DAVID EGGERT Associated Press Writer - August 5, 2009
VIENNA TOWNSHIP, Mich. (AP) — A fire at a Michigan fuel storage facility that caused several oil barrels to explode and prompted area evacuations may have started near an electric meter, authorities said Wednesday.
Clio Assistant Fire Chief Kerry Paulson said the fire was "mostly out" at the White Oil Co. facility about 65 miles north of Detroit. He said a crew of six to eight firefighters and a truck shooting flame-retardant foam overnight battled the blaze that had engulfed two buildings.
"They have done an awesome job," Paulson said. "They didn't want to leave. They wanted to fight this fire all night until it was out."
Tuesday afternoon, an employee reported a small fire at an electrical meter outside one of the buildings, Paulson said. That person was among a handful of people at the plant when the fire broke out and shot heavy plumes of black smoke into the air.
Fifty-gallon oil drums and industrial solvents were inside the buildings at the time and some of them exploded, shooting the barrels 50 feet in the air, authorities said. One of the flaming barrels ignited an adjacent building and officials planned to raze both buildings Wednesday.
He said at least 25 fire departments and more than 100 firefighters battled the blaze. Two of those firefighters received minor injuries and the fire remains under investigation.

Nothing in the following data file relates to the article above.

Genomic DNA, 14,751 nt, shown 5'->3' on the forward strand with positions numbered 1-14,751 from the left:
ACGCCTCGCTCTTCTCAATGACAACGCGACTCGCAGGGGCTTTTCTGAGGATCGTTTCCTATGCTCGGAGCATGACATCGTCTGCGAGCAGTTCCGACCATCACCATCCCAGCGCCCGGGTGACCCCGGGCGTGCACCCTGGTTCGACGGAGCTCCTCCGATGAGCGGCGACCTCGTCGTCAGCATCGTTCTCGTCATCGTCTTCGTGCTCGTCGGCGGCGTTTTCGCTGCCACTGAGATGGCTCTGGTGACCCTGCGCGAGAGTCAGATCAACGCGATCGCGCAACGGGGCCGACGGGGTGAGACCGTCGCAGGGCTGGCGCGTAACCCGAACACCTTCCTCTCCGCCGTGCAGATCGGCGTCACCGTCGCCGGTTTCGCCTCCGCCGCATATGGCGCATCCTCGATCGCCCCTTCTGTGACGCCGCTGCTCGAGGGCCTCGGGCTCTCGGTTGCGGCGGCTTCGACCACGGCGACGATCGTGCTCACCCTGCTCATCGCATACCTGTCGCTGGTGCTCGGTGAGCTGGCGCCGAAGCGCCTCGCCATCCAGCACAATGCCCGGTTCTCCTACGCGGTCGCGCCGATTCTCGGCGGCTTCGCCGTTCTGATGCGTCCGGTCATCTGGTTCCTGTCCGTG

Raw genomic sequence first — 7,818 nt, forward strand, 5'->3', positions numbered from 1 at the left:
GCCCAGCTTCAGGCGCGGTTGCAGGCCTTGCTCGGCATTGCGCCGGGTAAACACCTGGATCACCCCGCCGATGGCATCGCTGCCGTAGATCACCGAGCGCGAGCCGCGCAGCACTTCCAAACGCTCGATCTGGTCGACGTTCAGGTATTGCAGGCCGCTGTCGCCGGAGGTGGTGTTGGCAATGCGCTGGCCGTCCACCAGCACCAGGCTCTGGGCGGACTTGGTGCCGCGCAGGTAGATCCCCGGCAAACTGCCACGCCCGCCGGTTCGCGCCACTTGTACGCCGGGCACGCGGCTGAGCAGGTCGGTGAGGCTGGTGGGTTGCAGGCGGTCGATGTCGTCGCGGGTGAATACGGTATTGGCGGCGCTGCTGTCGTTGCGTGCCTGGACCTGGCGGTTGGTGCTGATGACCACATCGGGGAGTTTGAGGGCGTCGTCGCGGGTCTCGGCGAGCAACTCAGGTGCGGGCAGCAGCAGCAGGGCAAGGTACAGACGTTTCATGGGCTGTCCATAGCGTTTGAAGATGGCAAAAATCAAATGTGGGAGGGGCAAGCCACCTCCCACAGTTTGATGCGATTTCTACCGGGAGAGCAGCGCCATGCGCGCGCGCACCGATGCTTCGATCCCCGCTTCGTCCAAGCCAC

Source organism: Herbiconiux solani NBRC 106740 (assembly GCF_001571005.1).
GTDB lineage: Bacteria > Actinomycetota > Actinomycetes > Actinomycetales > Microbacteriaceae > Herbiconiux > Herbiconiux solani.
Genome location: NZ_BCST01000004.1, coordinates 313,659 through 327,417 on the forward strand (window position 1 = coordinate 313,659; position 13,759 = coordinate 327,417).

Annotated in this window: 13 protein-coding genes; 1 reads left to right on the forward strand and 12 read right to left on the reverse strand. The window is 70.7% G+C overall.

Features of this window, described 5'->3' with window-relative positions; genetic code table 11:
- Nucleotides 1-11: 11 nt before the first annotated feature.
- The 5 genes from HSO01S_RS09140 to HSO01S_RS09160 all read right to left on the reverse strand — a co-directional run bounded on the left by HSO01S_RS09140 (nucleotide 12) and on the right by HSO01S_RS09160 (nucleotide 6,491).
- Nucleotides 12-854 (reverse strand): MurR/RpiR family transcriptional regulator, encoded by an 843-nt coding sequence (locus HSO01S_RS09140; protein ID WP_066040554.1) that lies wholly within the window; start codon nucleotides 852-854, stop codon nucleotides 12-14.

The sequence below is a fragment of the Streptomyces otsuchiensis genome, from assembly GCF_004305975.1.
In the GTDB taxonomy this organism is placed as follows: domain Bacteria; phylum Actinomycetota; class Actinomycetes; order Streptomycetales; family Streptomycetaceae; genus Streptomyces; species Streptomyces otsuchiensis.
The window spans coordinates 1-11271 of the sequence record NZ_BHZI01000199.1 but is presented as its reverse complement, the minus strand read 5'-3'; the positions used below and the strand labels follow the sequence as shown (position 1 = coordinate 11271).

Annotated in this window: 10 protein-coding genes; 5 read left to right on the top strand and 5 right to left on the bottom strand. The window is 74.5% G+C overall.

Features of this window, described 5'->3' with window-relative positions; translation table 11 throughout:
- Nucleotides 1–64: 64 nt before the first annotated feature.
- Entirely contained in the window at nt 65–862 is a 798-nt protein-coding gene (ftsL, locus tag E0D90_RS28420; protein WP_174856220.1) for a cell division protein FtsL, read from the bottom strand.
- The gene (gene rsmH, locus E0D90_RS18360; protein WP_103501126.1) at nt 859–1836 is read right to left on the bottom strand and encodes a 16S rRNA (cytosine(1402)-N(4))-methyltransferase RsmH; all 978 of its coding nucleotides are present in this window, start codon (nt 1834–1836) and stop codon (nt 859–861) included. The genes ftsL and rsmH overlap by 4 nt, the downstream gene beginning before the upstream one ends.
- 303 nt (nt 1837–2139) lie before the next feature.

"Everything seems to have died down," Paulson said. "The fire is mostly out."
An evacuation order remained in effect Wednesday within a two-mile radius as officials monitored air quality. Emergency officials contacted about 4,000 residential and business telephone numbers to notify them of the evacuation, said Genesee County Emergency Management Director Tammy Yorks.
It was not clear how many people left their homes, but about 150 displaced residents were staying at a Red Cross shelter inside Trinity Assembly of God in Mt. Morris Township early Wednesday.
Kay Haddon, the senior pastor's administrative assistant at the church, said most of the people who stayed the night Tuesday remained hopeful that they could return home later Wednesday.
"They're anxious to get home," Haddon said. "It was a long night for them."